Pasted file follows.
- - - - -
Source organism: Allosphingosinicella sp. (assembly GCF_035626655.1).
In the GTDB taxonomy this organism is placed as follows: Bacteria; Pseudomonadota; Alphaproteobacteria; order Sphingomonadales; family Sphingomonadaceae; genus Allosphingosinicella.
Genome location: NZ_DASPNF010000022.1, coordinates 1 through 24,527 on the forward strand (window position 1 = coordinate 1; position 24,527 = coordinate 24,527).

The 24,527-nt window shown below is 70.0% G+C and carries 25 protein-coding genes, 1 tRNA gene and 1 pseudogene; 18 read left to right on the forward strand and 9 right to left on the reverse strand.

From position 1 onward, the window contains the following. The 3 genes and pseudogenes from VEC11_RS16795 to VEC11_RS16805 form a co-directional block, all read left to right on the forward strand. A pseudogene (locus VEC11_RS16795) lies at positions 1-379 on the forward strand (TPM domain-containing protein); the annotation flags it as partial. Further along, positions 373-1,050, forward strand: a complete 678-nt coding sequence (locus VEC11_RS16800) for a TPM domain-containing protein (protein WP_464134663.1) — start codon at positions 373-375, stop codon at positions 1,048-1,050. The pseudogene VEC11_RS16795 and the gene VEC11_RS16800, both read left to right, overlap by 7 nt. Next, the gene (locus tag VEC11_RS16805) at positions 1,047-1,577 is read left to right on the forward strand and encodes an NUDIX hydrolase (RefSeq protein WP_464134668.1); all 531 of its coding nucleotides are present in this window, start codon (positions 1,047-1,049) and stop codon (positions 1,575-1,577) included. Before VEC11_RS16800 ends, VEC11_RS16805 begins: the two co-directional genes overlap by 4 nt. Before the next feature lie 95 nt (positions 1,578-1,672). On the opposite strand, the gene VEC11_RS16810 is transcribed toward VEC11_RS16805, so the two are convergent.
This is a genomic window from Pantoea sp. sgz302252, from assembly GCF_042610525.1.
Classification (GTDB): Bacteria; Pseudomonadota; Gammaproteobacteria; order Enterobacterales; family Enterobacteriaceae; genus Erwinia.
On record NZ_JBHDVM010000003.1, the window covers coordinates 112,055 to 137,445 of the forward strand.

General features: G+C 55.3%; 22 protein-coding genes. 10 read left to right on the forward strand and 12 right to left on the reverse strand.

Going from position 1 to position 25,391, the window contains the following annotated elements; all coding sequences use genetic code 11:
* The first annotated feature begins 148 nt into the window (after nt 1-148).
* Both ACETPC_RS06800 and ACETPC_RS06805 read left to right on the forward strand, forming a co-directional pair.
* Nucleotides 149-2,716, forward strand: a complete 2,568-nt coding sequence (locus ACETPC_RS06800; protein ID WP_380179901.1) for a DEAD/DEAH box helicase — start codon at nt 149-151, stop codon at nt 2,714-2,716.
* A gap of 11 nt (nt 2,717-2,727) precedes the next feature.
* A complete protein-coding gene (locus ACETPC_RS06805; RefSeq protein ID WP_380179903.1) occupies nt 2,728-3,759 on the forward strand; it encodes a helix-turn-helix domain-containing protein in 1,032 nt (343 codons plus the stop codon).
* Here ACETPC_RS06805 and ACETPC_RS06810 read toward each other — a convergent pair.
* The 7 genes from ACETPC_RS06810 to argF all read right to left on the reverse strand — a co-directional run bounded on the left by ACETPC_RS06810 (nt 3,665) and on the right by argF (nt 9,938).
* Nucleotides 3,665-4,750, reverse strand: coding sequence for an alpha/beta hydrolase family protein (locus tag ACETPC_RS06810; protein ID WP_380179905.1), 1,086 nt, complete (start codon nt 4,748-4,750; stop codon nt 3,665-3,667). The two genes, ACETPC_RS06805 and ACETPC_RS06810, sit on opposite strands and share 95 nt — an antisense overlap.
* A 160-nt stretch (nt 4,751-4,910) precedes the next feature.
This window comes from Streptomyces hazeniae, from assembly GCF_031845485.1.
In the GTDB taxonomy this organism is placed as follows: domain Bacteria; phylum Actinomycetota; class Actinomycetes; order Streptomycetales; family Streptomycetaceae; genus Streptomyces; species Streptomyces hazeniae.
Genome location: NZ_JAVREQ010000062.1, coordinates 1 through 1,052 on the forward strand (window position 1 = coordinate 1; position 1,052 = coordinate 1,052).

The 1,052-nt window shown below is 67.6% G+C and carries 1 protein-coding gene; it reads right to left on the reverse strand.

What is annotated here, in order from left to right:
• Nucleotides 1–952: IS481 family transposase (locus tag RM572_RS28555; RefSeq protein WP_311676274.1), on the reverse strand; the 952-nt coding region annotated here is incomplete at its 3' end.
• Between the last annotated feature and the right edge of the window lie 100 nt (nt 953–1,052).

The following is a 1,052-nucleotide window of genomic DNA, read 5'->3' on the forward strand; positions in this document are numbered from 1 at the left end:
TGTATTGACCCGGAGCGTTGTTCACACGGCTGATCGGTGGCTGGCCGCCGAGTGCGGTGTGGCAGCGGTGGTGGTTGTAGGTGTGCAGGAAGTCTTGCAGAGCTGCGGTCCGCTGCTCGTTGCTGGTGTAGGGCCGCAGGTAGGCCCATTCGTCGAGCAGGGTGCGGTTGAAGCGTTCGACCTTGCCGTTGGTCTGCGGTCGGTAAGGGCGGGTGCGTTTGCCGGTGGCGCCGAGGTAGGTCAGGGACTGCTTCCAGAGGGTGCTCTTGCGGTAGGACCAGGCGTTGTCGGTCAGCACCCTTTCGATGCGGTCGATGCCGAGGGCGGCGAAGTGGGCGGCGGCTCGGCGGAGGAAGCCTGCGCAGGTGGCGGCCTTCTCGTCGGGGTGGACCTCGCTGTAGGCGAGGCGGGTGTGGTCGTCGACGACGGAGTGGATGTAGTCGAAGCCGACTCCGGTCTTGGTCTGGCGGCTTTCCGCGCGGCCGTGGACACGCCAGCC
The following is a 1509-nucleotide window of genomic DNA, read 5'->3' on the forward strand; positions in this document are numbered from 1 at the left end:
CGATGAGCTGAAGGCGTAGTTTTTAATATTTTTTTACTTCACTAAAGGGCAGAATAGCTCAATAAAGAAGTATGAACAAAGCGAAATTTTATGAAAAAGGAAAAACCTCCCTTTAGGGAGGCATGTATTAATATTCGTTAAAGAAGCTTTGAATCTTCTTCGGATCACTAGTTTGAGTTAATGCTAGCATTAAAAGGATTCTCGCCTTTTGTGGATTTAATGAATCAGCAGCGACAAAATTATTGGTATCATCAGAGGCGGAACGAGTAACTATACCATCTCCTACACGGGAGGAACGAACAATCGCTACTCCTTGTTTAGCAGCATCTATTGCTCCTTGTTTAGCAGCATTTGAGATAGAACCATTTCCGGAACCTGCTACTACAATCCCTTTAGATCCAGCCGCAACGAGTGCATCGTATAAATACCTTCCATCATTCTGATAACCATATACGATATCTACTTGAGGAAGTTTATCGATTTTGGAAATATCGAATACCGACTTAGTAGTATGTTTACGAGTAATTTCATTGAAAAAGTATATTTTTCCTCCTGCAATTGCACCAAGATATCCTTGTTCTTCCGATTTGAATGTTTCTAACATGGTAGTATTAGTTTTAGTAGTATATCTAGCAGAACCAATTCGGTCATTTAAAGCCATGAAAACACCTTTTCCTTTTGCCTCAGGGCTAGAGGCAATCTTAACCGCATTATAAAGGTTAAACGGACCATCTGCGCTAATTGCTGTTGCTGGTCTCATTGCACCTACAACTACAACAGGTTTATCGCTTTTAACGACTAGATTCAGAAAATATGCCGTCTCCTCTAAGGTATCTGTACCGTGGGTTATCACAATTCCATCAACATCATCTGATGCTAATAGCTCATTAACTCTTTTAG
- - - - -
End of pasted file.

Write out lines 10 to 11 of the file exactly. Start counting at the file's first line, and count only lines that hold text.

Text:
Going from position 1 to position 25,391, the window contains the following annotated elements; all coding sequences use genetic code 11:
* The first annotated feature begins 148 nt into the window (after nt 1-148).